One of the many challenges that some immigrants face is being detained, apart from their families, until their case is heard and decided. But for some, this is changing. Immigration courts in North Carolina and around the country are allowing illegal immigrants to post bail in greater numbers.
In 2003, a man came to North Carolina seeking a better life. He came to this country illegally, but he soon married a U.S. citizen and had three children. He was their only source of support and income, as his wife had a mental disability. But immigration officials discovered and deported him to Mexico, splitting his family into pieces. His children now reside with two foster families because his wife cannot provide for them and authorities refuse to reunite them in Mexico.
Much has been written recently about the shift in Immigration and Customs Enforcement policy towards pursuing for deportation those immigrants with criminal records. But some are asking whether the government might be casting too large a net. Immigrants who have committed relatively minor crimes may get swept up by the new policy, and a Congressman is urging ICE to reconsider the case of one such illegal immigrant.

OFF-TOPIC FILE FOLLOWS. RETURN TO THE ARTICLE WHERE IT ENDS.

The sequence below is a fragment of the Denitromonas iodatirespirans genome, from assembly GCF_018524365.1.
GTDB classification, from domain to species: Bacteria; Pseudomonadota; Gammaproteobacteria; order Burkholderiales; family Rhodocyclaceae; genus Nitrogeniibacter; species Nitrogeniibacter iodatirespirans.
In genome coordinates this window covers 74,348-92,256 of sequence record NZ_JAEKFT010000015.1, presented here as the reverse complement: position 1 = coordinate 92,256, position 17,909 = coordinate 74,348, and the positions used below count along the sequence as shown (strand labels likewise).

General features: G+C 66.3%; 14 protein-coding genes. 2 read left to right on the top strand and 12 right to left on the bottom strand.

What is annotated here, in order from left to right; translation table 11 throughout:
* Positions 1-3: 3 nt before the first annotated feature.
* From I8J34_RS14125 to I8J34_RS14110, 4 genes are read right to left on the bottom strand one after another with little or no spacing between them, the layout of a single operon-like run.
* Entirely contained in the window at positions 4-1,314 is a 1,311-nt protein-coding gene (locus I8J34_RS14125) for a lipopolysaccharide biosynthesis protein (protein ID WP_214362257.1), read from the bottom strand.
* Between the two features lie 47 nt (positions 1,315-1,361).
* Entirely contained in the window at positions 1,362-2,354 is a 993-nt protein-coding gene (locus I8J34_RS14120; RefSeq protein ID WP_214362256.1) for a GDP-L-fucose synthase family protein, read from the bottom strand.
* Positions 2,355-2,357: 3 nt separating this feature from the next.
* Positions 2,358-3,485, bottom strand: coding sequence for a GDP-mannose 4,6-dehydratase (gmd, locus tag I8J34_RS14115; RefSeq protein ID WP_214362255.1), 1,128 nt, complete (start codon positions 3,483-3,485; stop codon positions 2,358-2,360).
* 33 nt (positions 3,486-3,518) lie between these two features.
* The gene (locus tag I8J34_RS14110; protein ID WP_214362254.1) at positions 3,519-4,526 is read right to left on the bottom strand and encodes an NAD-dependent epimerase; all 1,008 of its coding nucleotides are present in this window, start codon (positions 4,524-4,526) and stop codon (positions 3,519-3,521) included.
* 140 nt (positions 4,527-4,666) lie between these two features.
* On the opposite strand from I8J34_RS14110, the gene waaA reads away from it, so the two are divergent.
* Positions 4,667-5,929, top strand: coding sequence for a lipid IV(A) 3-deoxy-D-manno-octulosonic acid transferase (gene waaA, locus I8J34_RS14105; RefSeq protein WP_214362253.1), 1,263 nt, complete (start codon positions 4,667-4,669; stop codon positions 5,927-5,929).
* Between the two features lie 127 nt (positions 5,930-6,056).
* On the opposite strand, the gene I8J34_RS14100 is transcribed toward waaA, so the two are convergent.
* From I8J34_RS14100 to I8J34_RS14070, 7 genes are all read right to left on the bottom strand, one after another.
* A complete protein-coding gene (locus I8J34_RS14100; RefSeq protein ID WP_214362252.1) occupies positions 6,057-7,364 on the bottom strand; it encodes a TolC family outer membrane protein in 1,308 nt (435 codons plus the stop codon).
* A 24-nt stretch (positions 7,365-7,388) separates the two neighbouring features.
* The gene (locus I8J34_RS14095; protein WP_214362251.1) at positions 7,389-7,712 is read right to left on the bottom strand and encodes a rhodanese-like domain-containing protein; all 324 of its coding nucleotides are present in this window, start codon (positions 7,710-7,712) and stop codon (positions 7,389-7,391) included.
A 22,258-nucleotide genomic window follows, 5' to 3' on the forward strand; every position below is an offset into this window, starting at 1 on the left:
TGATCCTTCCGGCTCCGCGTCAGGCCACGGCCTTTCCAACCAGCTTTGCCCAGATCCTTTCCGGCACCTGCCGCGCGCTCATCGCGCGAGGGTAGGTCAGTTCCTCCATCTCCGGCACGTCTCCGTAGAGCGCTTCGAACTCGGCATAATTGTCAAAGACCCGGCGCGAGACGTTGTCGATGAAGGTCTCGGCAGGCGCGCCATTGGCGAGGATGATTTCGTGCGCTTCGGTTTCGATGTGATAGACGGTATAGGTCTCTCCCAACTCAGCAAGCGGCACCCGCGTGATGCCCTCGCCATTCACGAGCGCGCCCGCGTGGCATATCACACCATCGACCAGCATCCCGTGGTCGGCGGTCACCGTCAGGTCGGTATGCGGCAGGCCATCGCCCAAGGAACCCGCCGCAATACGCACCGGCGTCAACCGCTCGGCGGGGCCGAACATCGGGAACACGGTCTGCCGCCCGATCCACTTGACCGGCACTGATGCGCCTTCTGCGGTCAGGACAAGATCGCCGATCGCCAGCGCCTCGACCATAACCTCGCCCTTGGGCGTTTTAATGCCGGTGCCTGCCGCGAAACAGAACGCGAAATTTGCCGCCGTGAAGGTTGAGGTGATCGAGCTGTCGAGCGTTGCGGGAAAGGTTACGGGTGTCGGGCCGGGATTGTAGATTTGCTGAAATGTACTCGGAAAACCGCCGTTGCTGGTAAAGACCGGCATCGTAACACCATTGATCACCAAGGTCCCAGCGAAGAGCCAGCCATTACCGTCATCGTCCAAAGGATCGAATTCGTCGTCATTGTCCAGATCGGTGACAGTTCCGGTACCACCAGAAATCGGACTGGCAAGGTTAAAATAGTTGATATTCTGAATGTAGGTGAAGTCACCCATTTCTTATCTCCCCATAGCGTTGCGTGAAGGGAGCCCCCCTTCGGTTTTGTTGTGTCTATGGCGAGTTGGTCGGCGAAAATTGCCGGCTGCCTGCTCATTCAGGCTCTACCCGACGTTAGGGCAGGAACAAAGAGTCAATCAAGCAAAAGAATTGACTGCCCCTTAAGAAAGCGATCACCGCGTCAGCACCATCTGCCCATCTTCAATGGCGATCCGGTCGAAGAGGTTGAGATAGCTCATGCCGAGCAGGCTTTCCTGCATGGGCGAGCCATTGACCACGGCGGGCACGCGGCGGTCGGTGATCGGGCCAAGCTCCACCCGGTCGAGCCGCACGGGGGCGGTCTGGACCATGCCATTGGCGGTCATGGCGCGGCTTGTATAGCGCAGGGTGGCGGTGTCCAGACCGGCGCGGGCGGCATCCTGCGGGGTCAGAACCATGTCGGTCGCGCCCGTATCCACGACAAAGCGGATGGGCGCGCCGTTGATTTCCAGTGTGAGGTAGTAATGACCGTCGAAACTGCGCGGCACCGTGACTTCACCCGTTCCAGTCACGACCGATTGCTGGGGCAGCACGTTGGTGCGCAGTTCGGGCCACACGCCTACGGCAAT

Immigration issues are at the forefront of the American political discussion at the moment. This is an election year, and some voters will undoubtedly be affected by the candidates' stances on immigration law. Immigration policies will affect North Carolina significantly. According to the Pew Hispanic Center, our state is home to approximately 325,000 "unauthorized immigrants," a category that the Center has created for immigrants born outside the U.S. but who do not fall under the heading "undocumented immigrants."
Much has been written recently in North Carolina and other states about the government's increased efforts to uncover illegal immigrants who do not have clean criminal records. At the vanguard of this immigration policy is the controversial Secure Communities program, which mandates closer cooperation between state and federal agencies on immigration issues. In particular, when local police make an arrest, the program requires that any fingerprints taken be sent to the Department of Homeland Security.